Children are considered to be gifted if they demonstrate high intellectual or creative ability or a special set of skills in a specific discipline.
How Whytecliff can Help Kids who are Gifted
(Note: Unfortunately, at this time, we can only accept children with a ‘Gifted’ designation into the program who have either an additional special needs designation, or if the child qualifies to work from an IEP in their current school or program. If this is your circumstance, please talk with us.)
Whytecliff offers the BC Ministry of Education accredited curriculum leading to a British Columbia Certificate of Graduation. Whytecliff also incorporates the new BC Curriculum’s intellectual, personal, and social-emotional proficiencies, with a special emphasis on youth development as well as positive mental health and wellness.
Whytecliff’s inquiry-based approach to learning is ideal for gifted children. Each child’s individualized education plan proceeds from asking questions like, “What is it that they wonder about and want to know more about”? “What questions do they have about the deeper mysteries or aspects of life”? Each child’s efforts are self-paced and self-directed, so gifted children at Whytecliff never feel bored or frustrated for lack of variety or challenge.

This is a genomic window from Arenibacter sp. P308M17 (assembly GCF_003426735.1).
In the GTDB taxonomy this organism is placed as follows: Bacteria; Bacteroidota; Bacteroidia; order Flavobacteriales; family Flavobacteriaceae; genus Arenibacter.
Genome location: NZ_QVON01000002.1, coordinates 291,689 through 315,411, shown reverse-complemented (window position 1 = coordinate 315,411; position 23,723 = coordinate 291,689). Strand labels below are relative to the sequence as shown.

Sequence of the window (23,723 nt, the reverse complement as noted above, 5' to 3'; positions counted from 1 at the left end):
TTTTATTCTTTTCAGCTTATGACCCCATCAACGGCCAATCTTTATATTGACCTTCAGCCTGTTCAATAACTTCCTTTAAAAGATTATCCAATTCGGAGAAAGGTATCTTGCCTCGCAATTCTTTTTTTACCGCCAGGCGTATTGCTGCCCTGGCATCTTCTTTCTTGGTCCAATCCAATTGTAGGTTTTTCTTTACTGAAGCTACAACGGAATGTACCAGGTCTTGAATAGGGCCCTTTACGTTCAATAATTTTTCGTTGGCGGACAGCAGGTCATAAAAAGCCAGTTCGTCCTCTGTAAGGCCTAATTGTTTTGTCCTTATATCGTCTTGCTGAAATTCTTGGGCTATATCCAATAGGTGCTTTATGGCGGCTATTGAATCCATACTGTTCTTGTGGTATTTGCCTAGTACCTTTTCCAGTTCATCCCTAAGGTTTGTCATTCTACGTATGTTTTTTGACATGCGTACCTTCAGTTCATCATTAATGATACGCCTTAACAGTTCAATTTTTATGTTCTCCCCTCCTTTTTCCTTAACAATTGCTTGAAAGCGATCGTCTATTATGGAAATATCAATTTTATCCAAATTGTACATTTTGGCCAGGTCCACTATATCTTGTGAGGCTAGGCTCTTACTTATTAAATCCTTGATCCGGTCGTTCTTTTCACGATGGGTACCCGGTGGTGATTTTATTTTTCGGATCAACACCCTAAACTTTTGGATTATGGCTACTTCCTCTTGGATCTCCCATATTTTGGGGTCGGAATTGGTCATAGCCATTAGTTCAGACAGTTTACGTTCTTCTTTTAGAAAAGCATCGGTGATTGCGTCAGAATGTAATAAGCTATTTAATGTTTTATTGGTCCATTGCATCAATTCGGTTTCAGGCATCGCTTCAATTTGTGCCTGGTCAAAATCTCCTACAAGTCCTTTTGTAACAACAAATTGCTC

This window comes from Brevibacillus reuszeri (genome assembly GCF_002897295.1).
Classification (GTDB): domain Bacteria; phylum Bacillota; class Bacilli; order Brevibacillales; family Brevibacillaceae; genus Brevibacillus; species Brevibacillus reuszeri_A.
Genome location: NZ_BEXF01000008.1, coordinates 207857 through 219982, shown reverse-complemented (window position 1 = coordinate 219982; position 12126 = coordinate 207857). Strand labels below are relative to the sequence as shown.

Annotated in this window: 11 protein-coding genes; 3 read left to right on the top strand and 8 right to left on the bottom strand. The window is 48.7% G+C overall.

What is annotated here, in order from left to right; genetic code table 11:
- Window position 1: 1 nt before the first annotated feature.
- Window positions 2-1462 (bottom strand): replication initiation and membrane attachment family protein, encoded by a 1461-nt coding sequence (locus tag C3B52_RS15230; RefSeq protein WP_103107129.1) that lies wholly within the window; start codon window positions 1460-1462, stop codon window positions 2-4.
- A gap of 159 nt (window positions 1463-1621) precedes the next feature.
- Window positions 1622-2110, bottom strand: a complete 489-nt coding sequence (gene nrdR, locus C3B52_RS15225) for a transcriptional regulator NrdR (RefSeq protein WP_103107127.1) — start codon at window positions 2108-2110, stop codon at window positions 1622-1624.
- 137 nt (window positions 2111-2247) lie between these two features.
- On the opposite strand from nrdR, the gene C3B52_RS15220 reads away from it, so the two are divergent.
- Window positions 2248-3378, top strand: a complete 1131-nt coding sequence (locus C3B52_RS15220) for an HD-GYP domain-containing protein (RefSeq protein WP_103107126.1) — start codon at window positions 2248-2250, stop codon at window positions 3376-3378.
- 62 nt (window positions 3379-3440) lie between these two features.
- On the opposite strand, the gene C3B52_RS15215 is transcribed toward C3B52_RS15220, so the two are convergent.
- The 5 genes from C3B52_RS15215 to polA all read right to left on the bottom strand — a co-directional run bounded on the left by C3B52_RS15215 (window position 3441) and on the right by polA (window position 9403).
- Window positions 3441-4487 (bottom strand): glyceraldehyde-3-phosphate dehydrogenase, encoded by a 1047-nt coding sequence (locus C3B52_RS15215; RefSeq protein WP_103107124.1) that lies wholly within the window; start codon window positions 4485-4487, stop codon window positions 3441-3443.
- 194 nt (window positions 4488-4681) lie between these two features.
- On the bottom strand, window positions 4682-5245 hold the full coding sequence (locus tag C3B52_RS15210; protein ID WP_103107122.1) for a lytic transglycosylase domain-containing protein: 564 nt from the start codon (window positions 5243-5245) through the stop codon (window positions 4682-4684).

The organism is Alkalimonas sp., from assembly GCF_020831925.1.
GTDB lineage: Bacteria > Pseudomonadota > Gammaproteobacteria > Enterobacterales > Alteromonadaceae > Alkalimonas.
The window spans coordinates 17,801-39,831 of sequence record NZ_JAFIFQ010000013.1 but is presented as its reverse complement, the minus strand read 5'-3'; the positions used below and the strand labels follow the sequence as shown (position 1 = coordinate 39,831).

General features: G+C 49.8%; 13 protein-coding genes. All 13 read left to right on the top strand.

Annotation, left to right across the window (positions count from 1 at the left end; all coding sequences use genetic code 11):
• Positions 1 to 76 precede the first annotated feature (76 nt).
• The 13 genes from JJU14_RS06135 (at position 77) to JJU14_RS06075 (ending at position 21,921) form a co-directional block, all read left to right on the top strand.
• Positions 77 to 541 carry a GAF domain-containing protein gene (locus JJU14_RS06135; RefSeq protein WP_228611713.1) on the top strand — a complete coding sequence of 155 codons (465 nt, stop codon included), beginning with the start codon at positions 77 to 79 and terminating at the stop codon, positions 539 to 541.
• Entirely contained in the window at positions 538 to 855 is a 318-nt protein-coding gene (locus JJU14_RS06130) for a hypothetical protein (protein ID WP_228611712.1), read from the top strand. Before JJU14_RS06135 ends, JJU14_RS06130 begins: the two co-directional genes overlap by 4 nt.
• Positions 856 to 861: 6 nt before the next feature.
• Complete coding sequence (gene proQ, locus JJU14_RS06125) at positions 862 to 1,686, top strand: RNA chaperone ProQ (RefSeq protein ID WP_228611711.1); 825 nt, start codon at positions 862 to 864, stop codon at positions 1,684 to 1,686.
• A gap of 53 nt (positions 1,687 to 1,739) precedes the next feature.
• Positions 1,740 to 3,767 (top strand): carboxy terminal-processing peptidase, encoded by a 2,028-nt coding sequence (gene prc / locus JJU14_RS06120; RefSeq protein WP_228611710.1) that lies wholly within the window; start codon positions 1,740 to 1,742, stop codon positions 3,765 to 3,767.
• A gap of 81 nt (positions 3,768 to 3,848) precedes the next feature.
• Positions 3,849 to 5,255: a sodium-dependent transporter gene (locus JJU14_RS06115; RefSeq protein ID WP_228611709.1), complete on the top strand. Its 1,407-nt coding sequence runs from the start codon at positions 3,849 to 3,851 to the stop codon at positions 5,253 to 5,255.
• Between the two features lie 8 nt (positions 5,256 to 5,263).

Children work on one or two courses at a time allowing for greater enrichment to the curriculum and deep experiences of learning. Children are also able to challenge courses for which they have already gained the knowledge, receive credits for external work they have completed, and are able to receive dual credits for any work they complete at a post-secondary institution.
Our low student to educator ratio allows for appropriate guidance from our highly educated staff and ample opportunities for working in pairs and small groups. Education researchers have found that the range of skills that can be developed with adult guidance or peer collaboration always exceeds what can be achieved alone.
At Whytecliff, while students work at their individual pace, they frequently collaborate with their peers, and they are always learning with their primary teacher, thus maximizing their learning through social interaction.